often connected via the IT infrastructure but, potentially, this could also be managed over a secure Wi-Fi network – perhaps even one dedicated to medical equipment. It is common practice, when building new hospitals and refurbishing existing clinical areas, to ‘flood wire’ with IT cabling providing flexibility in the clinical space. Should we now consider revisiting clinical areas built some years ago and upgrade the electrical and IT infrastructure?

Pandemic store

The Government gave the NHS over £6.6 bn pounds as part of a £14.5bn coronavirus emergency response fund. This has been used to free up beds and to purchase additional medical equipment such as ventilators, diagnostic tests, and protective equipment (HM Treasury, 2020). Some of this funding has also been used to equip the regional Nightingale hospitals. The question now, of course, is what do we use this equipment for now that the first COVID wave has passed? Clearly, there is an opportunity to use this equipment to ease the burden on hospital Trusts’ ageing asset base of medical equipment or bring forward replacement programmes. In spite of the Government’s welcome announcement, in August 2019, to spend an additional £1.8 bn on NHS hospitals, there has been a reduction in NHS spending over the past few years as a percentage of GDP.

Another view would be to retain the equipment in a state of readiness for rapid deployment for any future pandemics. Some of the equipment such as the COVID ventilators built to the MHRA RMVS001 specification will not be CE marked and so cannot be used as we return to business as usual (MHRA,2020). Most NHS Trusts will have a pandemic or major incident store, but these are likely to have a small footprint when spaces are premium meaning there is little opportunity to house additional equipment. There are a number of other options to consider; an off-site store in the neighbourhood but away from the main

Robust supply

Nightingale hospitals: what do we use this equipment for now that the first COVID wave has passed?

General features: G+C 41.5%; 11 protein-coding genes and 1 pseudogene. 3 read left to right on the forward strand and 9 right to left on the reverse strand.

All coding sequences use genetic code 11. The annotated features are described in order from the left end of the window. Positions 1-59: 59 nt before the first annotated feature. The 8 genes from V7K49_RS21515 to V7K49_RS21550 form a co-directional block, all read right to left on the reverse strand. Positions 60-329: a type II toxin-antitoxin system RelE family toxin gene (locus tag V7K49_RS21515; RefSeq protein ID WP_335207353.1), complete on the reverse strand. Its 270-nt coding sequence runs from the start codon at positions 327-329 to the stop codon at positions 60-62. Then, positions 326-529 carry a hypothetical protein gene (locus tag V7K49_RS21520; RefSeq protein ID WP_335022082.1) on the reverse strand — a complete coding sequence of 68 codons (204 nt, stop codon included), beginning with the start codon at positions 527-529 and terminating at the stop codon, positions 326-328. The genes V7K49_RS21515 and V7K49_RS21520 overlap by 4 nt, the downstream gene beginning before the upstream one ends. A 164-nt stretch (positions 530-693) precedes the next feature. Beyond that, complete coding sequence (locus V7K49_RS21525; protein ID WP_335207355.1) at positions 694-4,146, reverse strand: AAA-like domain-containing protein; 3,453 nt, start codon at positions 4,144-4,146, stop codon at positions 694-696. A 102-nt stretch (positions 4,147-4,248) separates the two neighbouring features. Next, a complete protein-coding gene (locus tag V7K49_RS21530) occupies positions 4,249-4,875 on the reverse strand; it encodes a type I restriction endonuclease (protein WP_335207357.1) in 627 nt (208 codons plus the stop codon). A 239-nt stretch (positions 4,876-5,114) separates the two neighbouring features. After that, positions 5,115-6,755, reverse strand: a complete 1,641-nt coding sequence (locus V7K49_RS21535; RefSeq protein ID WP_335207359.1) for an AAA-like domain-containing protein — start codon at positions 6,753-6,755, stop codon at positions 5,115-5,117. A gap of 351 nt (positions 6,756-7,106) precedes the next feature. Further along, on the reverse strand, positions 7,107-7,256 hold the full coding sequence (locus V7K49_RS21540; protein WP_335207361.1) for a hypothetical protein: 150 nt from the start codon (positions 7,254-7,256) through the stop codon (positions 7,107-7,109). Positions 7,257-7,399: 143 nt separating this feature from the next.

hospital for easy access or thinking more strategically then there’s an opportunity for a regional or national equipment store. With a regional or national store would come the challenges of transportation for rapid deployment and the decision-making process on how the equipment is allocated fairly based on risk and demand. The regional or national store however had the added benefit of economies of scale and less of a cost pressure on individual HNS Trusts to cover rental costs and insurance. Equipment could then be kept in a state of readiness, very much like the military field hospitals. Medical equipment retained in a store will still have a finite lifespan whether it is deployed or not because, as technology advances alongside new treatments, equipment becomes obsolete. Furthermore, manufacturers will only support devices for a period of time, typically 10 years, and so, alongside the maintenance of equipment in the store, there will need to be a rolling replacement programme.

There have been challenges around key equipment supply and manufacturers have struggled to meet the unprecedented demand. Rather than allowing individual NHS Trusts effectively competitively bid against each other for this equipment the Government set up a system of central procurement and allocation of key critical care equipment. Trusts could apply regionally for loan equipment based on the risk of reaching surge capacity within a specified period. It operates in a similar manner to a local Medical Equipment Library (MEL) with the equipment delivered to site. Moving forward we must ensure there is a robust source of supply for all our equipment and medications. Suppliers we work with must have multiple manufacturing facilities, not co-located and no single route for transportation. The Government has purchased equipment including ventilators from various countries but organisations may use equipment from different manufacturers so clinicians may not be familiar with their operation. Is there an opportunity here for ‘standardisation’ of key items of medical equipment which would overcome training concerns and at the same time maximising value for money by negotiating the best price through economies of scale?

New ways of working MS Teams, Skype for business and Zoom are just some of the video and audio- conferencing tools that enable discussions and meetings to be held remotely. Just imagine the space we could free up on hospital sites if all meetings were held virtually, not to mention the time saved by not having to commute to a different geographical location? Further benefits include a reduction in the environmental impact: l Going paperless (an aspiration for many years)

l Reduction of the carbon footprint due to reduced travel.




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